Wessam has been beaten since he was 12 years old. He has beaten his father, his six brothers and sisters and to the residents of each town in which he has lived. Is full of scars, do not know to say how many times have you been stoned to death. “In my country is as well as you think they should die the gays,” says the moroccan 26-year-old. Your friend Yamil, with whom she lives in the Centre for Temporary Stay of Immigrants (CETI) of Ceuta, he hid his homosexuality until the age of 20. “I looked in the mirror and cried, asked God why I had done so,” he recalls. When he revealed his secret five years ago, his brother almost kills him stabbing.
The two were handed over the border to the freedom of Europe. But the centers for immigrants in Ceuta and Melilla, the two Spanish cities in north Africa, are becoming in the locked closet of a continent where homosexuality is a crime in 33 of its 54 States are recognized. In these border territories applies for an exception to the case-law of Spanish does not endorse and is restricts the freedom of movement of asylum-seekers, as Wessam and Yamil. Your freedom is limited to 18 and 12 square miles of each enclave until it is resolved your record, or until the Ministry of the Interior to authorize your transfer. The coexistence with the rest of the immigrants is a hell.
In Morocco being gay is a crime punishable with up to three years of jail and persecution, and in the majority of cases, begins in the home. “My neighbors told my family that he kissed men. My mother was very nervous, but my father hit me a lot. They are very religious,” recalls Wessam, that during his college days he lived in the house of his uncle, in an isolated cuartucho built in the hollow of the staircase so that it is not mezclase with their cousins: “For being gay and female, I have had five years locked up like an animal”.
Samir (not his real name, as that of the other protagonists of this story) is facing the same three years in prison if he returns to Tunisia, just by be something that he can't avoid: “Gay, gay, but gay is authentic”, he emphasizes. The young man came out of the conservative province of Kasserine two months ago and already has spent four weeks locked in the CETI of Melilla, where she hopes to resolve his application for asylum.
In his people, neither his parents nor his two sisters were running the word to the only male of the brood. Do not send money, nor lend him support, so that malvive asking and leaving late in the evening to the centre to drink with people of your same group. In the CETI melillense, have, are about 30. In Ceuta, it varies, but round ten. “I left my Gorabet country to meet me here with 300 tunisians”, protest Samir, “and only five speak to me”.
In Melilla, where these formalities have been simplified, those who allege persecution based on sexual orientation may come out in weeks, according to Laura Serrano, a lawyer with the Spanish Commission for Refugee Aid (CEAR). In Ceuta, the blade comes to be lengthened by a year. Wessam and Yamil already have eight-and six-months living with close to a thousand of africans, the feeling of contempt on a daily basis. Yamil, which shows a video in which you see more than a dozen sub-saharans trying to take your door down, has already attempted suicide with a handful of pills that were collected during days. “I don't want to die, but what I have to do to make me get out of here?” cries. “Every day we have problems. One day I threw stones. Again,” says Wessam. “We yell ‘fags’, we suffer racism as arabs and as gay...,” says Samir, in Melilla.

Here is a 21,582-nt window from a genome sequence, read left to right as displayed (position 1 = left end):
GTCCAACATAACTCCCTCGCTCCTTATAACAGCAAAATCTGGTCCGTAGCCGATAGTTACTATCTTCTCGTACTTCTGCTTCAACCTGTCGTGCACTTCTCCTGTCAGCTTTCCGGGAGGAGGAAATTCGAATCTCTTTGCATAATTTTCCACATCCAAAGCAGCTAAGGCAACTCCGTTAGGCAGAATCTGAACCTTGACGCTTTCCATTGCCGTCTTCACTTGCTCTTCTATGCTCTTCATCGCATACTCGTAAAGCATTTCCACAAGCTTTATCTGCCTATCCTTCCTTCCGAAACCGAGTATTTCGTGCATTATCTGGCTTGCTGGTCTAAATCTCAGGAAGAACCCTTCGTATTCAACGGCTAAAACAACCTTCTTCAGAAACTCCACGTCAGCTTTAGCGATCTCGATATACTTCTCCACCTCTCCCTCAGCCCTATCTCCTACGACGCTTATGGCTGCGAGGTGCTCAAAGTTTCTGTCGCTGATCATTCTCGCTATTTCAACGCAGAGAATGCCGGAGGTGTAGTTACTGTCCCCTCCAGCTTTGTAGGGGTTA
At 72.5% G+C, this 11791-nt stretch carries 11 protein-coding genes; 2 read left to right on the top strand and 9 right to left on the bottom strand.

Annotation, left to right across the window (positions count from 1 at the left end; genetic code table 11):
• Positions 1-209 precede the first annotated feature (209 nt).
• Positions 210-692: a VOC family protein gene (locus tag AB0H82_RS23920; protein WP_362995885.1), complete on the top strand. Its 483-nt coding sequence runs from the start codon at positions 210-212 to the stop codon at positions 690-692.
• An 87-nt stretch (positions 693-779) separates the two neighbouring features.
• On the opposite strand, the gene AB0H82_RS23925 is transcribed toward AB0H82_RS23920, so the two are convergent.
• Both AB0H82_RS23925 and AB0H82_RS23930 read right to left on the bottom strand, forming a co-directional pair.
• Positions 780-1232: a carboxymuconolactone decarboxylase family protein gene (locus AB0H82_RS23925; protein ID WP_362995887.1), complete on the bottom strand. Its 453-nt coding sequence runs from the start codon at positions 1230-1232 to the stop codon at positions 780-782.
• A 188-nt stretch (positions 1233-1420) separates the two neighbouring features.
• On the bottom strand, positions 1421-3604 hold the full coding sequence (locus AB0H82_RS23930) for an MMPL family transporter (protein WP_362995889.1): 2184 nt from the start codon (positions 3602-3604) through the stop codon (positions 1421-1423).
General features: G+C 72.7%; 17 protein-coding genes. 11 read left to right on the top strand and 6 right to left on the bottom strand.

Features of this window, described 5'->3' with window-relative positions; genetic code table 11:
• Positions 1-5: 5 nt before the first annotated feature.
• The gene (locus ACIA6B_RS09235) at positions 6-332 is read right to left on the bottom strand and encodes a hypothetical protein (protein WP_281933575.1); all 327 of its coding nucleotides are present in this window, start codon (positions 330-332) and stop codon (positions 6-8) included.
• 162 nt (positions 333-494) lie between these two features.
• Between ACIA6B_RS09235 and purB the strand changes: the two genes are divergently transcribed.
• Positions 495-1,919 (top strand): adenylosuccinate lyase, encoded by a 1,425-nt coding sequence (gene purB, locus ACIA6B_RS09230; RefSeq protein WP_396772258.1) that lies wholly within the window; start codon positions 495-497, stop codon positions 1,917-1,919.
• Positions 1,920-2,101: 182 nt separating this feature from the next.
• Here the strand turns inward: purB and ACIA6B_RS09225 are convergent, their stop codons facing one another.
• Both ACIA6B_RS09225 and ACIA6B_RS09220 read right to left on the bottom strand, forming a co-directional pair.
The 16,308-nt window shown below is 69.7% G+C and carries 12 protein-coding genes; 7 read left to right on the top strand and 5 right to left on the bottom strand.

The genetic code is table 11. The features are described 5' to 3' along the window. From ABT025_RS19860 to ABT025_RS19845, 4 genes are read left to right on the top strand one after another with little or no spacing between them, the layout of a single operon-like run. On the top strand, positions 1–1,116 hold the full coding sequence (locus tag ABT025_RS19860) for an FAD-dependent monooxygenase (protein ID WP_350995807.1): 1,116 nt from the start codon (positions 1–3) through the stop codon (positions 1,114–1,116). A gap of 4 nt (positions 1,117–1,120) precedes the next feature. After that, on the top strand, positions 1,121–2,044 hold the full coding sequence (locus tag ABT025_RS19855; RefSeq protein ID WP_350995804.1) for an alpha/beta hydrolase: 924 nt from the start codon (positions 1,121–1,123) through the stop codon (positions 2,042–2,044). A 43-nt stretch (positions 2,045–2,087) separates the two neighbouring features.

“this Is an especially vulnerable group housed in a centre not specialising in the asylum”, explains Rafael Roldán, president of AMLEGA, organization LGBTI melillense. “Although the centre of Melilla has been adapted with bathrooms and rooms themselves, put one foot outside the CETI and beat them and rob them”.Die before that return
Hana, a teenage moroccan who has not yet attained the age of 18 years, you already share the center with the adults, for the specific request. Before I was living in a center melillense managed by a religious congregation that welcomes minors, foreign unaccompanied overseen by the city. Requested the transfer, he says, because he couldn't hold back. In the CETI, however, you have to call the invigilator to leave the toquetearla. “The men will grab you and ask if you're not going to get married. When I answer, " yes, but with a girl, they tell me that I need a psychologist,” he says.
“The drug is the only thing that is left to us”, exclaimed Hana and laughs, elevating the air-a can of beer in the pack that shares with Samir and Sheila. “She is a lesbian 100%”, is unworthy looking at her friend who has been denied asylum. Sheila is short on words, but when expressed, is not conclusive. “My problem has been the interview,” he says on his application. “I was ashamed to answer, I usually drink the pain and you would think that he was lying. There is that cry for you to believe, but I do not cry”. Sheila has signed the refusal of his request, but warns: “As I return to Morocco, I'll kill myself”.
Wessam discovered before you leave Morocco that you have HIV. “Now, you just have to wait to die. All the world will know that you are gay and sick, I told my dad,” he recalls. He just wants to be left in peace. “I'm gay and I'm sick, but I'm not only that. Maybe I will die soon, but I would like to live at least a year or two quiet. I want to die normal, not by a stone.” To say goodbye, Wessam is thrilled when he receives a hug. “Here nobody touches me”.